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Effect of sexual recombination on population diversity in aflatoxin production by Aspergillus flavus and evidence for cryptic heterokaryosis

Authors

  • RODRIGO A. OLARTE,

    1. Department of Plant Pathology, Center for Integrated Fungal Research, North Carolina State University, Raleigh, NC 27695, USA
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  • BRUCE W. HORN,

    1. National Peanut Research Laboratory, Agricultural Research Service, U.S. Department of Agriculture, Dawson, GA 39842, USA
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  • JOE W. DORNER,

    1. National Peanut Research Laboratory, Agricultural Research Service, U.S. Department of Agriculture, Dawson, GA 39842, USA
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  • JAMES T. MONACELL,

    1. Department of Plant Pathology, Center for Integrated Fungal Research, North Carolina State University, Raleigh, NC 27695, USA
    2. Bioinformatics Research Center, North Carolina State University, Raleigh, NC 27695, USA
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  • RAKHI SINGH,

    1. Department of Plant Pathology, Center for Integrated Fungal Research, North Carolina State University, Raleigh, NC 27695, USA
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  • ERIC A. STONE,

    1. Bioinformatics Research Center, North Carolina State University, Raleigh, NC 27695, USA
    2. Department of Genetics, North Carolina State University, Raleigh, NC 27695, USA
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  • IGNAZIO CARBONE

    1. Department of Plant Pathology, Center for Integrated Fungal Research, North Carolina State University, Raleigh, NC 27695, USA
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Ignazio Carbone, Fax: 1 919 513 0024; E-mail: ignazio_carbone@ncsu.edu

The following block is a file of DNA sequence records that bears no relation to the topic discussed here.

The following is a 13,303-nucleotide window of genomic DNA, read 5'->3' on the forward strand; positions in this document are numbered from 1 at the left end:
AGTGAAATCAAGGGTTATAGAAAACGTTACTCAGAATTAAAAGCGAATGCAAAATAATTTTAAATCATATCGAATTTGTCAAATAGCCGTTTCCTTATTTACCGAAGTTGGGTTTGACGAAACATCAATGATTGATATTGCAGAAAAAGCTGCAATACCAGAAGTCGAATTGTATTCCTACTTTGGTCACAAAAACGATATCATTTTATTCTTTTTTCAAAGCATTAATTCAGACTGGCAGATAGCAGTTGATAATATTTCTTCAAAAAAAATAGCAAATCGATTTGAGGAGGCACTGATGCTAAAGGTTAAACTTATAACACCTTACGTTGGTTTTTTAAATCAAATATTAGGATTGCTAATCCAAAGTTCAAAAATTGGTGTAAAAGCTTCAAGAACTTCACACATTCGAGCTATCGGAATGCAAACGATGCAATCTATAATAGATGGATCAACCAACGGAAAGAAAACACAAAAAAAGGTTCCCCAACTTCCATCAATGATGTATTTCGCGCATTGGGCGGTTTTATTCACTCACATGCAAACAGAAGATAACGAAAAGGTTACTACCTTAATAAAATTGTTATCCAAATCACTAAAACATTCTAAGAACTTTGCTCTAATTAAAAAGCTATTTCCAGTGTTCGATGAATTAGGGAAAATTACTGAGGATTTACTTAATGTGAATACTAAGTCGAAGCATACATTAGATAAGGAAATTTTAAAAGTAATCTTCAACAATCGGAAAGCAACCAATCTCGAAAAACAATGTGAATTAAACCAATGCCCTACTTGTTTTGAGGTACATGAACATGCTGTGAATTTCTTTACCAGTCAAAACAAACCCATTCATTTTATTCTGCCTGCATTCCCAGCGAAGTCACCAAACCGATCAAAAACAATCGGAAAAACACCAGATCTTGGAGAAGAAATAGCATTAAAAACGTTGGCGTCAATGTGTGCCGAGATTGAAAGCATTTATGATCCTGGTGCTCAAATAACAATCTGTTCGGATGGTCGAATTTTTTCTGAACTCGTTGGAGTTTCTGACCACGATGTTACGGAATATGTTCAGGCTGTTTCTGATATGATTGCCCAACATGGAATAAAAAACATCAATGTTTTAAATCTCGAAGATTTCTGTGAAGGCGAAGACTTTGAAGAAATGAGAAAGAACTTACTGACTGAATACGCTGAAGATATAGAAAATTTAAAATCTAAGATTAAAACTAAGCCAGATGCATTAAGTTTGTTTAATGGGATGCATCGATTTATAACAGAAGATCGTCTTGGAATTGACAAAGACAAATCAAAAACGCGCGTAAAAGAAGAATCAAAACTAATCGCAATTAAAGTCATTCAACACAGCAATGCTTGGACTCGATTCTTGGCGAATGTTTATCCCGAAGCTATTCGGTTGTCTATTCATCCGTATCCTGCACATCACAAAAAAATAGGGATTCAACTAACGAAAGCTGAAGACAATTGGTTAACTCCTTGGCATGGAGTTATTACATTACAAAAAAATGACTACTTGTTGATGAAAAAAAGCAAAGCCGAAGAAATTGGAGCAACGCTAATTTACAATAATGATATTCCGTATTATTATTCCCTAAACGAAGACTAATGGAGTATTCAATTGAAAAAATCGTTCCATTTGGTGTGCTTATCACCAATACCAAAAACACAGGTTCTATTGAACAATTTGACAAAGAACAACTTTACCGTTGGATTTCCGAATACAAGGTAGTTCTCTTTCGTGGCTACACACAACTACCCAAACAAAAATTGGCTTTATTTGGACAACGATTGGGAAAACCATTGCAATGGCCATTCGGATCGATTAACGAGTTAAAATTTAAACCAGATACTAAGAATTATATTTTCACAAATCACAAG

Abstract

Aspergillus flavus is the major producer of carcinogenic aflatoxins (AFs) in crops worldwide. Natural populations of A. flavus show tremendous variation in AF production, some of which can be attributed to environmental conditions, differential regulation of the AF biosynthetic pathway and deletions or loss-of-function mutations in the AF gene cluster. Understanding the evolutionary processes that generate genetic diversity in A. flavus may also explain quantitative differences in aflatoxigenicity. Several population studies using multilocus genealogical approaches provide indirect evidence of recombination in the genome and specifically in the AF gene cluster. More recently, A. flavus has been shown to be functionally heterothallic and capable of sexual reproduction in laboratory crosses. In the present study, we characterize the progeny from nine A. flavus crosses using toxin phenotype assays, DNA sequence-based markers and array comparative genome hybridization. We show high AF heritability linked to genetic variation in the AF gene cluster, as well as recombination through the independent assortment of chromosomes and through crossing over within the AF cluster that coincides with inferred recombination blocks and hotspots in natural populations. Moreover, the vertical transmission of cryptic alleles indicates that while an A. flavus deletion strain is predominantly homokaryotic, it may harbour AF cluster genes at a low copy number. Results from experimental matings indicate that sexual recombination is driving genetic and functional hyperdiversity in A. flavus. The results of this study have significant implications for managing AF contamination of crops and for improving biocontrol strategies using nonaflatoxigenic strains of A. flavus.

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